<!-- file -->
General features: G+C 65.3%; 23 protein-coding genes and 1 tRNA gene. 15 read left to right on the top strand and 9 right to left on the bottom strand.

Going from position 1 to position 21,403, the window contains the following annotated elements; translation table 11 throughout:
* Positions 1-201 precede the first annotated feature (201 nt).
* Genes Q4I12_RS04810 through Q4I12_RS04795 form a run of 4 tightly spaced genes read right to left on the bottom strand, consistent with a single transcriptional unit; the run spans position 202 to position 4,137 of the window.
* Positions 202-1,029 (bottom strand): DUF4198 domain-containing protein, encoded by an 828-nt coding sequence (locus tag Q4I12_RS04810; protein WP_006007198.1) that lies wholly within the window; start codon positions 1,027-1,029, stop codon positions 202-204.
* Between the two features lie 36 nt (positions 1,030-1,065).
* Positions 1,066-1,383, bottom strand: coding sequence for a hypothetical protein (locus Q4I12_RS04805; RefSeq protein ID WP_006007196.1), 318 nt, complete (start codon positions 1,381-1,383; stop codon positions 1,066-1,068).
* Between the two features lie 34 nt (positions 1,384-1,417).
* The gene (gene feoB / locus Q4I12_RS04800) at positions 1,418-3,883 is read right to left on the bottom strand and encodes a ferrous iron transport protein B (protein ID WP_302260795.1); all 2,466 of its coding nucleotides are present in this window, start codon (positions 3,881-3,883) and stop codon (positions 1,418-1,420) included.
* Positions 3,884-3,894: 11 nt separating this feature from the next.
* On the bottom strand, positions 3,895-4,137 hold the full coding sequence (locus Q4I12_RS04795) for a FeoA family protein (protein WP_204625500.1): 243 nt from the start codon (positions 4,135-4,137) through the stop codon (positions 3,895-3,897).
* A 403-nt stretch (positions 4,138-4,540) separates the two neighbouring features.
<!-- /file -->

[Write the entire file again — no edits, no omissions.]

General features: G+C 65.3%; 23 protein-coding genes and 1 tRNA gene. 15 read left to right on the top strand and 9 right to left on the bottom strand.

Going from position 1 to position 21,403, the window contains the following annotated elements; translation table 11 throughout:
* Positions 1-201 precede the first annotated feature (201 nt).
* Genes Q4I12_RS04810 through Q4I12_RS04795 form a run of 4 tightly spaced genes read right to left on the bottom strand, consistent with a single transcriptional unit; the run spans position 202 to position 4,137 of the window.
* Positions 202-1,029 (bottom strand): DUF4198 domain-containing protein, encoded by an 828-nt coding sequence (locus tag Q4I12_RS04810; protein WP_006007198.1) that lies wholly within the window; start codon positions 1,027-1,029, stop codon positions 202-204.
* Between the two features lie 36 nt (positions 1,030-1,065).
* Positions 1,066-1,383, bottom strand: coding sequence for a hypothetical protein (locus Q4I12_RS04805; RefSeq protein ID WP_006007196.1), 318 nt, complete (start codon positions 1,381-1,383; stop codon positions 1,066-1,068).
* Between the two features lie 34 nt (positions 1,384-1,417).
* The gene (gene feoB / locus Q4I12_RS04800) at positions 1,418-3,883 is read right to left on the bottom strand and encodes a ferrous iron transport protein B (protein ID WP_302260795.1); all 2,466 of its coding nucleotides are present in this window, start codon (positions 3,881-3,883) and stop codon (positions 1,418-1,420) included.
* Positions 3,884-3,894: 11 nt separating this feature from the next.
* On the bottom strand, positions 3,895-4,137 hold the full coding sequence (locus Q4I12_RS04795) for a FeoA family protein (protein WP_204625500.1): 243 nt from the start codon (positions 4,135-4,137) through the stop codon (positions 3,895-3,897).
* A 403-nt stretch (positions 4,138-4,540) separates the two neighbouring features.